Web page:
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so ask already!!! > Best books on disability

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message 1: by Christy (new)

Christy (christymtidwell) | 149 comments I'm brainstorming for a potential future course and would like some suggestions from this group: What are the best books/stories about disability that you've read?

I'm primarily interested in more contemporary literature, but older suggestions could be useful in providing context and history. I'm defining disability fairly broadly at the moment and am interested in a wide range of approaches to the topic, including but not limited to visible and invisible disabilities, mental disability, mental illness, Deaf culture, disease (AIDS and cancer, for instance), and chronic pain. I'd prefer that disability be central to the story or important to the main character(s) rather than a peripheral issue.

I'd appreciate it if you could say why you like whatever you suggest, too. Is it a meaningful representation of disability for you? Do you love the characters? Is the author's style and facility with language the main draw? I have a long list of general suggestions from friends and from my research, but here I'd really like to get a sense of what you as readers actually like and enjoy that deals with disability.


message 2: by Jason (new)

Jason | 8 comments Katherine Dunn's _Geek Love_. I love it, and it's worked gangbusters in courses I've taught on this subject. Its outrageously excessive approach to difference runs hard against conventional pity narratives, parodies the "freak" narrative, and spurs discussions that sidestep (or at least challenge) the typical traps about representation.

I'm particular to works that defamiliarize disability, and interrogate conceptions of normalcy. The anti-Rain-Man. Jonathan Lethem's _Motherless Brooklyn_ has also worked pretty well, but I thought it didn't get in our face enough--most of my students (and, heck, me too) find it a lot easier to talk about Tourette's than they do about the body.


message 3: by Christy (new)

Christy (christymtidwell) | 149 comments Thanks, Mike! I really enjoyed Geek Love myself. I taught in a course several years ago, but the course wasn't focused on disability (and the students had a hard time with the book), so I'm glad to hear that it teaches well in that context. I haven't read Motherless Brooklyn yet, but it's gotten recommended several times in other venues so far, so it looks like it's jumping up my to-read list.

And thanks Koeeoaddi, too! I am certainly open to nonfiction, too. I've read The Diving Bell and the Butterfly, and I'll check out the others, too.


message 4: by Meredith (new)

Meredith Holley (meredithholley) | 194 comments I think An Unquiet Mind is interesting about bipolar disorder. Jessica has a great review of it here. I found it very disturbing to read as someone who grew up with a bipolar parent. It is by a psychiatrist who is also bipolar, so it is very much about what it is like to experience the illness from the inside, not as much from the outside.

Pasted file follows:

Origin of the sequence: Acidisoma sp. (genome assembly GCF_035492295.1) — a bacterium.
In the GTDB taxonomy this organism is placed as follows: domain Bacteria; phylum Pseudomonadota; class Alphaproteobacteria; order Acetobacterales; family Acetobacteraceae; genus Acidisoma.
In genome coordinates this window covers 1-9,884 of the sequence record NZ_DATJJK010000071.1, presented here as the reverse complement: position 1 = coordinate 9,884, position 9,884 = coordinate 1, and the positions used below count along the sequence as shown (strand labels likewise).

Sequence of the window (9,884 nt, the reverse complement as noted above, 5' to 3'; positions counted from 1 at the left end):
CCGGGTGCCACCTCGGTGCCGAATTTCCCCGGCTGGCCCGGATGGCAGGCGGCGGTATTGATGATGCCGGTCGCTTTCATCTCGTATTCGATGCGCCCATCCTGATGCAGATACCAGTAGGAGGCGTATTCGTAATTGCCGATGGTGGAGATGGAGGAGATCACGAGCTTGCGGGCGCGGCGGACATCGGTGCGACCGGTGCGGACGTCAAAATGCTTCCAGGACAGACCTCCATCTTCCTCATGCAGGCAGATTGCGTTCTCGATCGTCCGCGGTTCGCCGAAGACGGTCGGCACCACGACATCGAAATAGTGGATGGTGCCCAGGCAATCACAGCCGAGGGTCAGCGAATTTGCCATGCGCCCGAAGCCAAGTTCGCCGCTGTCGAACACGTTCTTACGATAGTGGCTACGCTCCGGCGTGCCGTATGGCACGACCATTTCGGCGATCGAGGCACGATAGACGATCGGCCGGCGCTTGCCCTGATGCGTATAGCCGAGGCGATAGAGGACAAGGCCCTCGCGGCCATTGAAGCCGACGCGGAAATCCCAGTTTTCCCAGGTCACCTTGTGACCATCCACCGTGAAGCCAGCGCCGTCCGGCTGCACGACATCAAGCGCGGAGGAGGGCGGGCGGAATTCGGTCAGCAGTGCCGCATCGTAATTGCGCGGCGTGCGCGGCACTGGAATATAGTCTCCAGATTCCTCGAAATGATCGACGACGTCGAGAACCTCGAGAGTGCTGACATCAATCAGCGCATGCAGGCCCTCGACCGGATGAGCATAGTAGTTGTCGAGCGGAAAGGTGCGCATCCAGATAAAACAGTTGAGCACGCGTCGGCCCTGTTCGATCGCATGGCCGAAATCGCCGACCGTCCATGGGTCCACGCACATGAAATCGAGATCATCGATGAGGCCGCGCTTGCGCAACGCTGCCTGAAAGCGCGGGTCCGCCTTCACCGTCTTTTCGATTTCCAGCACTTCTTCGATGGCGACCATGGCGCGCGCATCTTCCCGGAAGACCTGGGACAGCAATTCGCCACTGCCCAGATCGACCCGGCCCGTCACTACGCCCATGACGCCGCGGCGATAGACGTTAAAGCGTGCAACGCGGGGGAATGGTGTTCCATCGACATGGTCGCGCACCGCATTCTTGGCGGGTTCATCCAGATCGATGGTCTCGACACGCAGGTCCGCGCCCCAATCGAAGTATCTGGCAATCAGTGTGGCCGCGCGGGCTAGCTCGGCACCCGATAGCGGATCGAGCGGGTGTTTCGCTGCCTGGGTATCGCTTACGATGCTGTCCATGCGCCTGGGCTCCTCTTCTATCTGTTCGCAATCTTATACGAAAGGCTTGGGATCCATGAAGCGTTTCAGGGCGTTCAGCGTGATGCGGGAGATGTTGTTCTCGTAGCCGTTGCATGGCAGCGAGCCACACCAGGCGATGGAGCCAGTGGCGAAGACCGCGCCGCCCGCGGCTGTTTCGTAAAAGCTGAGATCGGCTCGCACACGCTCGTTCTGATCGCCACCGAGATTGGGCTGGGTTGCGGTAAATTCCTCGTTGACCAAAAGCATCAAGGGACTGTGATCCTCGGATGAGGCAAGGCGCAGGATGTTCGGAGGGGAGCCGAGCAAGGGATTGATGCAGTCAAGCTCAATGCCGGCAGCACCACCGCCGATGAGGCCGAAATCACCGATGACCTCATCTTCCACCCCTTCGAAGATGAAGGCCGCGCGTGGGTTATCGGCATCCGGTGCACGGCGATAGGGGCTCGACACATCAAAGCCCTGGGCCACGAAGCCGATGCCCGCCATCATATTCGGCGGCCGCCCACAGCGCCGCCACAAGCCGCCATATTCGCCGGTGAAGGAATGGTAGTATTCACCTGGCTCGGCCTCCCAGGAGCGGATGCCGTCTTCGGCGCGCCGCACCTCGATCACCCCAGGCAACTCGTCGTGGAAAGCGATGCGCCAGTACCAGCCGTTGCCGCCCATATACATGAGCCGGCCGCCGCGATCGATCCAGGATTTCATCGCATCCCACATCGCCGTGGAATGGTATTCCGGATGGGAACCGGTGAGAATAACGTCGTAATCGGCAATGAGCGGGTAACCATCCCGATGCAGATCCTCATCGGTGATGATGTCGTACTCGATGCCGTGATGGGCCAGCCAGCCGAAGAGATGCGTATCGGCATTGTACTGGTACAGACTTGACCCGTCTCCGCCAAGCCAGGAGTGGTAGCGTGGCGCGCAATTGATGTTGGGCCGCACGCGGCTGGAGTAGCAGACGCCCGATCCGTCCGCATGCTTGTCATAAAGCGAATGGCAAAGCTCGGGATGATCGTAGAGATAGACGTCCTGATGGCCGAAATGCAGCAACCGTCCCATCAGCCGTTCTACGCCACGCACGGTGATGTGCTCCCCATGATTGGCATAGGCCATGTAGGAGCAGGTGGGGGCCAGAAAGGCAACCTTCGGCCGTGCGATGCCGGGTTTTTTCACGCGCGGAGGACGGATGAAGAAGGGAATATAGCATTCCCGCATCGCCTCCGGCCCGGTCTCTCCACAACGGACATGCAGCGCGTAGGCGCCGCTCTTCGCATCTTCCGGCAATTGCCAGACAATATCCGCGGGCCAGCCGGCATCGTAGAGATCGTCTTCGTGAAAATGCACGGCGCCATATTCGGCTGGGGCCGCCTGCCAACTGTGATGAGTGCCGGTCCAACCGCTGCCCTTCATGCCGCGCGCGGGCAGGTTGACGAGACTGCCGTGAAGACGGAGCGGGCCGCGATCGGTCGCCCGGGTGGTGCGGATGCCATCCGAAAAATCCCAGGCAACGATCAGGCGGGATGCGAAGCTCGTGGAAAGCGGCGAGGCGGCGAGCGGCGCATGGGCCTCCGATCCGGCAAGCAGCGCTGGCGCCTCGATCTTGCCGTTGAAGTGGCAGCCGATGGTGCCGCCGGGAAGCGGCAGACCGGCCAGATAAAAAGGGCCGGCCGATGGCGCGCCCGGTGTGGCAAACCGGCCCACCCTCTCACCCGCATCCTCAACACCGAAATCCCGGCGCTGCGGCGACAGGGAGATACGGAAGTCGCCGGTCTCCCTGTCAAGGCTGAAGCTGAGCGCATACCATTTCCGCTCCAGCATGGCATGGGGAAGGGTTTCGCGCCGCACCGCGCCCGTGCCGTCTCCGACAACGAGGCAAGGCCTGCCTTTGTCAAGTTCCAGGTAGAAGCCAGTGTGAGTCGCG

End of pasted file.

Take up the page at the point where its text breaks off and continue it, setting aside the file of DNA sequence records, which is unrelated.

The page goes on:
I have a friend who just graduated from high school, and she has always loved Girl Interrupted, but I have not read it myself. Do you think that The Bell Jar would fall under a decline into mental illness, also?

Oh, and One Flew Over the Cukoo's Nest.


message 5: by Jason (new)

Jason | 8 comments Oh, yeah--second Cuckoo's Nest and Speed of Dark!


Cheryl is busier irl atm. (cherylllr) I'm currently loving The Giant's House - beautifully written (almost but not quite 'purple' prose) fairly light fiction. Sometimes the story seems a little implausible, but it works very well as a fable or allegory. And the disabled character seems very real to me.

I have lots of Autism and Asperger's suggestion. My favorites among them are the ones that are best at helping me feel like I'm inside their heads, that I face the same challenges they do. Speed of Dark was excellent, but not my favorite. Consider adding to your fiction list (if it's not there already) Marcelo In The Real World. The assorted memoirs I've read are great, too.


message 7: by jo (new)

jo | 43 comments hi christy. i really like, beside the books already mentioned, Songs of the Gorilla Nation: My Journey Through Autism, which does a great job of explaining why autistic young people with loving families end up homeless, and also addresses the intersection of queerness and disability.

i also like teaching in disability classes anne carson's Autobiography of Red, which also deals beautifully with the intersection between disability and queerness.

as a novel, i like Animal's People, because it's set in india, because it contextualizes disability within capitalism and colonialism, and because it's a riot.


message 8: by Christy (new)

Christy (christymtidwell) | 149 comments Elizabeth wrote: "If you want sci-fi there is always The Warrior's Apprentice - any of the Miles books actually since it's one of the big themes she explores in them. There's always Bujold's novella abo..."

I'm totally up for science fiction suggestions. Elizabeth Moon's The Speed of Dark is on my short list already. I love some things about it and hate the ending, which I think would make it really interesting to teach.


message 9: by Christy (new)